Metropolitan Council

Elections - City Councils and Commissions - Policies
mattaudio
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Metropolitan Council

Postby mattaudio » October 30th, 2014, 10:58 am

Of course, this is coming from someone at the CAE..
http://www.minnpost.com/community-voice ... egionalism
Ugh
Last edited by mattaudio on January 7th, 2015, 7:53 pm, edited 1 time in total.

fehler
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Re: Met Council

Postby fehler » November 19th, 2014, 11:03 am

Sue Haigh is stepping down as Chair of the Met Council. Opening the floor for screaming nominations in 3, 2, 1...

http://www.minnpost.com/political-agend ... esignation

twincitizen
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Re: Met Council

Postby twincitizen » November 19th, 2014, 11:45 am

I hear there's a pretty strong chance one of the current Met Council reps will become chair.

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Realstreets
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Re: Met Council

Postby Realstreets » November 19th, 2014, 12:24 pm

My top choices: Richard Florida, Janette Sadik-Khan, Frank Gehry, Robert Moses' corpse.

acs
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Re: Met Council

Postby acs » November 19th, 2014, 12:30 pm

Please Dayton, not someone from the suburbs...

MNdible
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Re: Met Council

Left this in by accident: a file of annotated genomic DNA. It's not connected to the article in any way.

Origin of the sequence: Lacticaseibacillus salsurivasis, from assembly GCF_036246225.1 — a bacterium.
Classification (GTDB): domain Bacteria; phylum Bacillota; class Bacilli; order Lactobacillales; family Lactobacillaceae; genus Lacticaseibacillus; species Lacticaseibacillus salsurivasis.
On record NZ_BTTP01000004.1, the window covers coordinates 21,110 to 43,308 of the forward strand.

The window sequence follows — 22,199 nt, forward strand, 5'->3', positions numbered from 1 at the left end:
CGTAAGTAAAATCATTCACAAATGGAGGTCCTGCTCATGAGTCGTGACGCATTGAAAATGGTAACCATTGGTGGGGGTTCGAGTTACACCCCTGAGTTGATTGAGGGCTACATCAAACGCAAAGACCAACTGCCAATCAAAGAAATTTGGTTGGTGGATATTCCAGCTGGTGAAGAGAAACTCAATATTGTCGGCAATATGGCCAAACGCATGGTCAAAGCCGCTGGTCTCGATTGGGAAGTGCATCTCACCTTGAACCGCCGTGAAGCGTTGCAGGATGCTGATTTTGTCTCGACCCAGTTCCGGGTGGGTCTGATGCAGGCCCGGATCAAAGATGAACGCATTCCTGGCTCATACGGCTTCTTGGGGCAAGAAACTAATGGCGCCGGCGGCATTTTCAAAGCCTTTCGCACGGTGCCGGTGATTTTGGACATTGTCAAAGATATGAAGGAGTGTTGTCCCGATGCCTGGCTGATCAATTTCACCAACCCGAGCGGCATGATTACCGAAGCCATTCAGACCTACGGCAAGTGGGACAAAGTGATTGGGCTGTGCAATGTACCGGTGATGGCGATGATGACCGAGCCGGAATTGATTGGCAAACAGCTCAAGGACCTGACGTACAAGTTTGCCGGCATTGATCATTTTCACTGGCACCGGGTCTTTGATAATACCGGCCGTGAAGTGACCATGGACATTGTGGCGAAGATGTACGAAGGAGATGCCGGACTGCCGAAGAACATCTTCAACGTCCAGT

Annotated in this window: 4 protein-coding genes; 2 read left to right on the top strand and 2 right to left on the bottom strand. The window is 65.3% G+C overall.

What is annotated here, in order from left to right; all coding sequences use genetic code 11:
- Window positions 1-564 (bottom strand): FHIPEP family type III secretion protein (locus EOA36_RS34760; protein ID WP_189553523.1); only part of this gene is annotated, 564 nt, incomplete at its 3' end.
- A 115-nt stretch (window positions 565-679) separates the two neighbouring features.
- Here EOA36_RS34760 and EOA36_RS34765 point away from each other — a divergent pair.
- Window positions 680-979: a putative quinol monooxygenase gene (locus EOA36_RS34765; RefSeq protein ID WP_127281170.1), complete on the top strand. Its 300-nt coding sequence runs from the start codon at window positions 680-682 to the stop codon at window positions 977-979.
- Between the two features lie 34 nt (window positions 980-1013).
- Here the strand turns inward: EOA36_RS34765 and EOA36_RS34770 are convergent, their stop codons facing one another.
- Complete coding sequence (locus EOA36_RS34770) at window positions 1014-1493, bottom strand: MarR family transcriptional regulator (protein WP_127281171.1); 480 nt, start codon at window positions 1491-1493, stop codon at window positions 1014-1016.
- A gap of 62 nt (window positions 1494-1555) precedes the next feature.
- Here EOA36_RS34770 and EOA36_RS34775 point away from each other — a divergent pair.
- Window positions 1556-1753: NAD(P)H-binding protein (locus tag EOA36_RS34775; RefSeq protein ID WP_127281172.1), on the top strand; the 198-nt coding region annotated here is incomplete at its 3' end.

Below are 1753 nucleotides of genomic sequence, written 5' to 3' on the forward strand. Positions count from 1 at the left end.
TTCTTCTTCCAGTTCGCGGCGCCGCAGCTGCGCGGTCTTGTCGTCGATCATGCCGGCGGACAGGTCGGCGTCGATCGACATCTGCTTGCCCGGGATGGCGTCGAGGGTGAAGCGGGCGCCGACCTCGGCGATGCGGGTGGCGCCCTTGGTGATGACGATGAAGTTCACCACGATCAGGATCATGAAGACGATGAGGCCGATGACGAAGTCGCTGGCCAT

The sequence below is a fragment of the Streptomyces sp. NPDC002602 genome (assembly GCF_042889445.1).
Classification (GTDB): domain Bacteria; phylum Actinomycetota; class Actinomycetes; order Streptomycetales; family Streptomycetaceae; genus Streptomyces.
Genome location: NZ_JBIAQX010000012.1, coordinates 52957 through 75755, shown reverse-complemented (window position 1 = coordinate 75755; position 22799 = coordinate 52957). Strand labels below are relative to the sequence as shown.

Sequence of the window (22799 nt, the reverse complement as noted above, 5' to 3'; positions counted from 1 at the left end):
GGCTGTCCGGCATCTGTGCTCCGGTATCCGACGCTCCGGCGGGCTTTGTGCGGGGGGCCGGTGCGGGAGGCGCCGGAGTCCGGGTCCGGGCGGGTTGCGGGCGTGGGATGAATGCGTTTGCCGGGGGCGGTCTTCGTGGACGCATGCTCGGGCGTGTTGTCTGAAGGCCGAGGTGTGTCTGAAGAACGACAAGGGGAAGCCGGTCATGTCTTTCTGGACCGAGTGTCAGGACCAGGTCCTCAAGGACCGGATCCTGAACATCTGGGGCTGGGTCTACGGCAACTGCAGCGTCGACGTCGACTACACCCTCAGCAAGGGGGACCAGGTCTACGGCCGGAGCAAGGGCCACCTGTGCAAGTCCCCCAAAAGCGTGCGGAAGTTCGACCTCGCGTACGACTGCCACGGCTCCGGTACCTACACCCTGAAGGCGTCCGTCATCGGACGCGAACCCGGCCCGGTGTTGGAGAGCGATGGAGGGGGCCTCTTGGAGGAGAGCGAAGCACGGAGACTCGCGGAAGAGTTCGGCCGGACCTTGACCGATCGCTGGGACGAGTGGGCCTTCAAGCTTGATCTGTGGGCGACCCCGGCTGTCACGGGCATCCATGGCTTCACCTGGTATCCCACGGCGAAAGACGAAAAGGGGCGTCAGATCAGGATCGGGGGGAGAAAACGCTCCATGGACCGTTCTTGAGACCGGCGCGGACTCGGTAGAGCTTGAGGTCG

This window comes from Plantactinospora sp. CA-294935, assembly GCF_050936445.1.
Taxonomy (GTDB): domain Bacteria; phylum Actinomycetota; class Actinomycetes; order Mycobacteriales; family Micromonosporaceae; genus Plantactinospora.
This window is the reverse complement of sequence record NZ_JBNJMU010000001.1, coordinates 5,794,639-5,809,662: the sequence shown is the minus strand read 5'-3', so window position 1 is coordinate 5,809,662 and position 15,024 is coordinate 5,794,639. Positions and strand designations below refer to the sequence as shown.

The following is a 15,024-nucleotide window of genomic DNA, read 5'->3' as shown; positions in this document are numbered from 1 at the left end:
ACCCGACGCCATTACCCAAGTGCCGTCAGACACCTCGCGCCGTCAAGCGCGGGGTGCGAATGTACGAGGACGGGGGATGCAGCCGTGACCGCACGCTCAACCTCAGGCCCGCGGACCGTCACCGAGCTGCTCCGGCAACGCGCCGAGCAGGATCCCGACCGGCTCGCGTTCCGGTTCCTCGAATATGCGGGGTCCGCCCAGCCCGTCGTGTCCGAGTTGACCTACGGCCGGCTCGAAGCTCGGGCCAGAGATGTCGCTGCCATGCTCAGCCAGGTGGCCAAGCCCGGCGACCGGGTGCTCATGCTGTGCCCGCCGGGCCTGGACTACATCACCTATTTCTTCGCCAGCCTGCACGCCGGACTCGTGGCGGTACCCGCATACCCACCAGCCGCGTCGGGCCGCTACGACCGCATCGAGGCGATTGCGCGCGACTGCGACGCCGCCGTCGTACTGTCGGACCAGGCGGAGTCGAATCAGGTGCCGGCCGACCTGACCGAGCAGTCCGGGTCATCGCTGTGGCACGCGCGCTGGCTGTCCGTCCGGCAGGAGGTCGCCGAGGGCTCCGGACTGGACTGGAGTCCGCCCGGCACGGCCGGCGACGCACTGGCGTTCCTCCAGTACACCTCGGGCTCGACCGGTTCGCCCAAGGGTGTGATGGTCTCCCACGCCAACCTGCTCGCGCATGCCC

Postby MNdible » November 19th, 2014, 12:42 pm

Would a Gary Cunningham selection put too much power in one household? Or be too Minneapolis-centric?

David Greene
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Re: Met Council

Postby David Greene » November 19th, 2014, 12:46 pm

acs wrote:Please Dayton, not someone from the suburbs...
Steve Elkins would be a decent choice. He's from Bloomington but definitely leans toward bike/ped/transit. He may not be political enough, however.

Jennifer Munt (Minnetonka) would also be a great choice. She *is* political (AFSCME) and sits on TLC's board, so bike/ped/transit is natural for her. She had a gigantic job steering the SWLRT CAC so she's one who will tackle controversy head-on. Right now, she'd be my preferred choice if it's going to be a current sitting member.

Please, not Harry Melander! He's a union guy who seems to make decisions solely based on how many temporary construction jobs he can manufacture.
Last edited by David Greene on November 19th, 2014, 12:55 pm, edited 1 time in total.

David Greene
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Re: Met Council

Postby David Greene » November 19th, 2014, 12:47 pm

MNdible wrote:Would a Gary Cunningham selection put too much power in one household? Or be too Minneapolis-centric?
Yes. However, it would be an interesting counterbalance to the Greater MN-led House and Senate.

xandrex
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Re: Met Council

Postby xandrex » November 19th, 2014, 4:16 pm